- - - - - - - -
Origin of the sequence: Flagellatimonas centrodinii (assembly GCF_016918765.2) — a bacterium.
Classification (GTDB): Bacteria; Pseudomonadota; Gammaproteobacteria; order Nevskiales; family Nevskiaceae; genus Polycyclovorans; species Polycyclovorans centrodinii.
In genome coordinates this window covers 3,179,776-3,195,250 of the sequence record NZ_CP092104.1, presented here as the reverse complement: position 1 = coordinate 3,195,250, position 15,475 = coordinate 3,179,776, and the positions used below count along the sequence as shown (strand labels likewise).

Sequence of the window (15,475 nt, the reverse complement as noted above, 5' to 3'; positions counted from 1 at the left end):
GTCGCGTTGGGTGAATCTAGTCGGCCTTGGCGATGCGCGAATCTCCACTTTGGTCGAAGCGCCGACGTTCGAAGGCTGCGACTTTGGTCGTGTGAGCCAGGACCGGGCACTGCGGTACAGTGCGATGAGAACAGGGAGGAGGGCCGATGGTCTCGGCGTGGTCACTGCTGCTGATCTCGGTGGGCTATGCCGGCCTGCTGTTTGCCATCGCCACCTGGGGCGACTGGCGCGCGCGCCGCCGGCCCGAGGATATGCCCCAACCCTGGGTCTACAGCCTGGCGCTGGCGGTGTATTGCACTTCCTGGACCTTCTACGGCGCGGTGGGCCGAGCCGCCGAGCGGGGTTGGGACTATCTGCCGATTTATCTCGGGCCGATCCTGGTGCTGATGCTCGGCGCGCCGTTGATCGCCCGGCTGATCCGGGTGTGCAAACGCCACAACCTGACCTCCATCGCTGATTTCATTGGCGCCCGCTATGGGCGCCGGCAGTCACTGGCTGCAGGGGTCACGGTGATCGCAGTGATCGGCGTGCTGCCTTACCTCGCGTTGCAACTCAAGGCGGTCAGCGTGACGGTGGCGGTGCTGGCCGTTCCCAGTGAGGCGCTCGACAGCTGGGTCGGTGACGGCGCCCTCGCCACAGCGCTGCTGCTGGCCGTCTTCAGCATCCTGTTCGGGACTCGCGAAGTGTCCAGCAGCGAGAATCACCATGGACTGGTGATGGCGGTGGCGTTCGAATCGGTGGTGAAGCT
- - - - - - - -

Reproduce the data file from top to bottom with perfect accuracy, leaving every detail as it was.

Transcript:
Origin of the sequence: Flagellatimonas centrodinii (assembly GCF_016918765.2) — a bacterium.
Classification (GTDB): Bacteria; Pseudomonadota; Gammaproteobacteria; order Nevskiales; family Nevskiaceae; genus Polycyclovorans; species Polycyclovorans centrodinii.
In genome coordinates this window covers 3,179,776-3,195,250 of the sequence record NZ_CP092104.1, presented here as the reverse complement: position 1 = coordinate 3,195,250, position 15,475 = coordinate 3,179,776, and the positions used below count along the sequence as shown (strand labels likewise).

Sequence of the window (15,475 nt, the reverse complement as noted above, 5' to 3'; positions counted from 1 at the left end):
GTCGCGTTGGGTGAATCTAGTCGGCCTTGGCGATGCGCGAATCTCCACTTTGGTCGAAGCGCCGACGTTCGAAGGCTGCGACTTTGGTCGTGTGAGCCAGGACCGGGCACTGCGGTACAGTGCGATGAGAACAGGGAGGAGGGCCGATGGTCTCGGCGTGGTCACTGCTGCTGATCTCGGTGGGCTATGCCGGCCTGCTGTTTGCCATCGCCACCTGGGGCGACTGGCGCGCGCGCCGCCGGCCCGAGGATATGCCCCAACCCTGGGTCTACAGCCTGGCGCTGGCGGTGTATTGCACTTCCTGGACCTTCTACGGCGCGGTGGGCCGAGCCGCCGAGCGGGGTTGGGACTATCTGCCGATTTATCTCGGGCCGATCCTGGTGCTGATGCTCGGCGCGCCGTTGATCGCCCGGCTGATCCGGGTGTGCAAACGCCACAACCTGACCTCCATCGCTGATTTCATTGGCGCCCGCTATGGGCGCCGGCAGTCACTGGCTGCAGGGGTCACGGTGATCGCAGTGATCGGCGTGCTGCCTTACCTCGCGTTGCAACTCAAGGCGGTCAGCGTGACGGTGGCGGTGCTGGCCGTTCCCAGTGAGGCGCTCGACAGCTGGGTCGGTGACGGCGCCCTCGCCACAGCGCTGCTGCTGGCCGTCTTCAGCATCCTGTTCGGGACTCGCGAAGTGTCCAGCAGCGAGAATCACCATGGACTGGTGATGGCGGTGGCGTTCGAATCGGTGGTGAAGCT